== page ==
Machines2015, 3(3), 242-255; doi:10.3390/machines3030242 (registering DOI) - published 28 August 2015 Show/Hide Abstract
Abstract: Recently, impact dampers have been used to decrease the vibrations of objects. One specific case of a damper is a container filled with many spherical particles. Compressive forces, frictional forces, and impacts are generated between particles and the wall. Therefore, it is important to clarify the flow conditions of particles in order to investigate the appropriate damping conditions. However, it is difficult to experimentally observe and to calculate the complex behavior of particles in such a container. In this study, the behaviors of particles in a container of a particle damper were examined through experiments using piezoelectric elements and simulations performed by the discrete element method (DEM). Many spherical particles fill a container. The container is made to periodically move in a horizontal direction. The relationships between the collision of particles with the wall and the voltage value from the piezoelectric element were examined. With these calculations, particle behaviors and particle conditions can be analyzed. The behaviors of simulated particles were similar to those of experimental results. From both results it is shown that an appropriate selection of the filling ratio and of particle size will lead to the effect of particles for damping.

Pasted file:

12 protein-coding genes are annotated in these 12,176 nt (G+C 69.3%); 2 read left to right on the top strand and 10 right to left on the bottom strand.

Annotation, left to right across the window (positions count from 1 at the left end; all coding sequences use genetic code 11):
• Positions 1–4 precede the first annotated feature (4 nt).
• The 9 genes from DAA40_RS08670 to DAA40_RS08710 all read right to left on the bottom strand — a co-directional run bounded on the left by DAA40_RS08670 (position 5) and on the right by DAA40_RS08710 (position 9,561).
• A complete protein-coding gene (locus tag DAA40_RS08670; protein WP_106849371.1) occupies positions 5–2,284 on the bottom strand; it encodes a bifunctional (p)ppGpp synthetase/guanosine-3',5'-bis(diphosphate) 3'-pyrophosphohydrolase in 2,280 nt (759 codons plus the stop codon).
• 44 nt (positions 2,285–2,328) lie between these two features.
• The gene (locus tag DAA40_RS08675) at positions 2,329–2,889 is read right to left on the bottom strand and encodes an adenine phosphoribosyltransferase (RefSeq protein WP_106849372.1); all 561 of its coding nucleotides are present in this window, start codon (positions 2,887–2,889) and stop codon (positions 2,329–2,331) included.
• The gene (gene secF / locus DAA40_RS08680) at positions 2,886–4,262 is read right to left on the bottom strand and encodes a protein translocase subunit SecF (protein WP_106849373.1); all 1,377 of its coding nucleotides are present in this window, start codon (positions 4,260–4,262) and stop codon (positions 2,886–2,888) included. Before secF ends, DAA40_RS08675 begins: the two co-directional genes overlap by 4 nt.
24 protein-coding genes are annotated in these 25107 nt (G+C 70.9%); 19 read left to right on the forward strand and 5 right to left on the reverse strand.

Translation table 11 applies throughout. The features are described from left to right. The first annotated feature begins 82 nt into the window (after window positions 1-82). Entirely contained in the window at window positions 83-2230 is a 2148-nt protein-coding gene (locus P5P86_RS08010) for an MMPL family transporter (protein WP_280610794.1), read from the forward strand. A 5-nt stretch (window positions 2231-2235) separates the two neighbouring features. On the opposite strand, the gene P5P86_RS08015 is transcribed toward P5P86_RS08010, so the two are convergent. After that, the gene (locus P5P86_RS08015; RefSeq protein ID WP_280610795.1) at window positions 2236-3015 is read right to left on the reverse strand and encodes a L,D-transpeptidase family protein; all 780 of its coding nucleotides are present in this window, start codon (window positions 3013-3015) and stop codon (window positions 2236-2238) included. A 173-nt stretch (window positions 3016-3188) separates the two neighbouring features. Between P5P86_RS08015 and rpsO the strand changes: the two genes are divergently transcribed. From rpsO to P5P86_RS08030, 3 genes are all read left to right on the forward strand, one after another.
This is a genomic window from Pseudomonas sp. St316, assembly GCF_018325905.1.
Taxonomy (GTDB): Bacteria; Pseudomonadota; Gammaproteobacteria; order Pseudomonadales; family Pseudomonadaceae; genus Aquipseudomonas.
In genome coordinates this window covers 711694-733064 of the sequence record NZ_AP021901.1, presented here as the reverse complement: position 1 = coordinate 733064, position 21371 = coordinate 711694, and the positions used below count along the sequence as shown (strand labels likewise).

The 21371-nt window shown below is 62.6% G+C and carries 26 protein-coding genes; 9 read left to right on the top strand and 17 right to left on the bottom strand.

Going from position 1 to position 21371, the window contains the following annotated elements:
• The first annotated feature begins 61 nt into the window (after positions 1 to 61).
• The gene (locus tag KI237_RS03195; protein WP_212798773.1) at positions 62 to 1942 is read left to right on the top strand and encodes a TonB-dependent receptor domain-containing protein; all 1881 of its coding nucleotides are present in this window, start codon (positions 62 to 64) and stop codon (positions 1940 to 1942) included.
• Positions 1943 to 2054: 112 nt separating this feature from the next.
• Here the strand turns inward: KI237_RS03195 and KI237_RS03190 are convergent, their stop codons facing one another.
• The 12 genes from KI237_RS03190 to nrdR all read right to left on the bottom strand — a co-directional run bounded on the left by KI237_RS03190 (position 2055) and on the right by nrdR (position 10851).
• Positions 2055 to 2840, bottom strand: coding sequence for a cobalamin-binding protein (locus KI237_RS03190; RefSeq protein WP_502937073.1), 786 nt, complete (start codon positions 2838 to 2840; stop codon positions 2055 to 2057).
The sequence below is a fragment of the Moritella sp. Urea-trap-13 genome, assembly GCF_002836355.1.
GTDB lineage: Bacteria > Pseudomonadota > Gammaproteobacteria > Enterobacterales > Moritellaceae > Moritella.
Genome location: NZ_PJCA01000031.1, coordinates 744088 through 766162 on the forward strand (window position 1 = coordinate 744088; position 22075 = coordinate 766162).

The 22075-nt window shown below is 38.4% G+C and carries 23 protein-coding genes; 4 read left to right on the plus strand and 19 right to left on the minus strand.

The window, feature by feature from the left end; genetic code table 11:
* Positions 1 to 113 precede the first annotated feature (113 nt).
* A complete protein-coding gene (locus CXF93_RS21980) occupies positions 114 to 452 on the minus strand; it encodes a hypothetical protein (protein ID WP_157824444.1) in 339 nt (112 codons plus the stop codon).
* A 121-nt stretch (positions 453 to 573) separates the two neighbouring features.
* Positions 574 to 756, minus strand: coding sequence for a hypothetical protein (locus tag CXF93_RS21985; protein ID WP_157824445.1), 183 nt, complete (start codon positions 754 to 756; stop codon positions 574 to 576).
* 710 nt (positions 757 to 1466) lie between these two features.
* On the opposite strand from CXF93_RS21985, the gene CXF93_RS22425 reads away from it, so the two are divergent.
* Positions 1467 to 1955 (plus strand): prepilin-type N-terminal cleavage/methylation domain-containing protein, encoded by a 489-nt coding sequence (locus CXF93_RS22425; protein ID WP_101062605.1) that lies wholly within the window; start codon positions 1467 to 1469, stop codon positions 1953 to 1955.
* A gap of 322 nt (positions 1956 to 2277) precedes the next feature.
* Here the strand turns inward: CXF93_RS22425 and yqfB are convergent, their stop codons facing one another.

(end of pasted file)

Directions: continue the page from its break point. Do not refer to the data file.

Abstract: In the German Pavilion at the EXPO 2015, two large cable-driven parallel robots are flying over the heads of the visitors representing two bees flying over Germany and displaying everyday life in Germany. Each robot consists of a mobile platform and eight cables suspended by winches and follows a desired trajectory, which needs to be computed in advance taking technical limitations, safety considerations and visual aspects into account. In this paper, a path planning software is presented, which includes the design process from developing a robot design and workspace estimation via planning complex trajectories considering technical limitations through to exporting a complete show. For a test trajectory, simulation results are given, which display the relevant trajectories and cable force distributions.
Abstract: Proportional-Integral-Derivative (PID) control is the most widely used control method in industrial and academic applications due to its simplicity and efficiency. Several different control methods/algorithms have been proposed to tune the gains of PID controllers. However, the conventional tuning methods do not have sufficient performance and simplicity for practical applications, such as robotics and motion control. The performance of motion control systems may significantly deteriorate by the nonlinear plant uncertainties and unknown external disturbances, such as inertia variations, friction, external loads, etc., i.e., there may be a significant discrepancy between the simulation and experiment if the robustness is not considered in the design of PID controllers. This paper proposes a novel practical tuning method for the robust PID controller with velocity feed-back for motion control systems. The main advantages of the proposed method are the simplicity and efficiency in practical applications, i.e., a high performance robust motion control system can be easily designed by properly tuning conventional PID controllers. The validity of the proposal is verified by giving simulation and experimental results.